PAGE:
The polyurethane systems of this invention are prepared by admixing the polyisocyanate with the polyols. The molecular sieve and microspheres as well as optional additives are generally included with the polyols. Generally stoichiometric amounts of polyisocyanate and polyol are utilized, with the possibiity of deviating from the stoichiometric amount by utilizing up to about 25% excess isocyanate or up to about 2% excess polyol. Solid, thermoset polyurethane elastomers are obtained within about 20-40 minutes at room temperature. Post-curing/annealing may then occur for up to about 48 hours at ambient temperatures and then up to about 20 hours at 130°-140° C.
In terms of concentrations, the polymeric isocyanate is present in from about 30-55% and preferably 40-45%; the amine-based polyol from about 9-35%, preferably 15-30% and most preferably 20-25%; the polyether triol from 5-40%, preferably 5-20% and most preferably 10-15%; the molecular sieve from 3-10% and preferably 5-8%; and the microspheres from 10-40% and preferably 10-20%; these percentages being based on the weight of the filled polyurethane. The relationship of the polyols is of particular significance in order to achieve high glass transition temperatures and proper reactivity, i.e. control of the reaction.
Various optional ingredients may be included in the system. For example, catalysts are known to those skilled in the art and may comprise, for example, heavy metals utilized in amounts of about 0.1% metal, by weight of polyol, e.g. organo tin, organo zinc, mercury, bismuth and lead compounds. Tertiary amines may also be utilized.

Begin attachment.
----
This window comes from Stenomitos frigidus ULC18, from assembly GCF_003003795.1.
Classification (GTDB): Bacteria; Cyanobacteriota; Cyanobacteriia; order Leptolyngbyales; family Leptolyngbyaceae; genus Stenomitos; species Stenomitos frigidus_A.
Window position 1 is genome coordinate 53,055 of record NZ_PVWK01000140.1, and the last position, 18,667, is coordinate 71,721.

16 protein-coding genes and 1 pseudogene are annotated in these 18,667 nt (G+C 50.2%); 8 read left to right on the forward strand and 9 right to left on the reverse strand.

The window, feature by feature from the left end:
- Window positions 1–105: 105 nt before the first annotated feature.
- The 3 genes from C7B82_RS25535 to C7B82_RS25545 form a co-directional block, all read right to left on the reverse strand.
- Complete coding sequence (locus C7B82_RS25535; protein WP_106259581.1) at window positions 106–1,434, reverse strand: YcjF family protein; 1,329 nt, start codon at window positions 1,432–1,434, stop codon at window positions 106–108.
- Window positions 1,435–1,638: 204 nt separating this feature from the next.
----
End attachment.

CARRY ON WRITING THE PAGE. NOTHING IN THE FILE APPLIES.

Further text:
Other optional additives include anti-foaming agents such as glycerine, an ethyl acrylate-2-ethylhexyl acrylate copolymer, dimethyl siloxane copolymers and silicones; wetting agents such as solutions of a salt of unsaturated polyamine amides and high M.W. esters, neoalkoxy zirconate and titanate or coordinate titanate coupling agents; antioxidants such as esters of β-(3,5-di-tert.butyl-4-hydroxyphenyl)-propionic acid with monohydric or polyhydric alcohols, for example, methanol, octadecanol, 1,6-hexanediol, neopentylglycol, thiodiethyleneglycol, diethyleneglycol, triethyleneglycol, pentaerythritol, tris-hydroxyethyl isocyanurate, and di-hydroxyethyl oxalic acid diamide; UV absorbers and light stabilizers such as 2-(2'-hydroxyphenyl)benzotriazoles and sterically hindered amines as bis-(2,2,6,6-tetramethylpiperidyl)-sebacate, bis-(1,2,2,6,6-pentamethylpiperidyl)-sebacate, n-butyl-3,5-di-tert.butyl-4-hydroxyphenyl malonic acid bis-(1,2,2,6,6-pentamethylpiperidyl)ester, condensation product of 1-hydroxyethyl-2,2,6,6-tetramethyl-4-hydroxypiperidine and succinic acid, condensation product of N,N'-(2,2,6,6-tetramethylpiperidyl)-hexamethylendiamine and 4-tert.octylamino-2,6-dichloro-1,3,5-s-triazine, tris-(2,2,6,6-tetramethylpiperidyl)-nitrilotriacetate, tetrakis-(2,2,6,6-tetramethyl-4-piperidyl)-1,2,3,4-butane-tetracarbonic acid and 1,1'-(1,2-ethanediyl)-bis-(3,3,5,5-tetramethyl piperazinone); plasticizers such as phthalates, adipates, glutarates, epoxidized vegetable oils, and the like; fungicides; pigments; dyes; reactive dyes; flame retardants; and the like.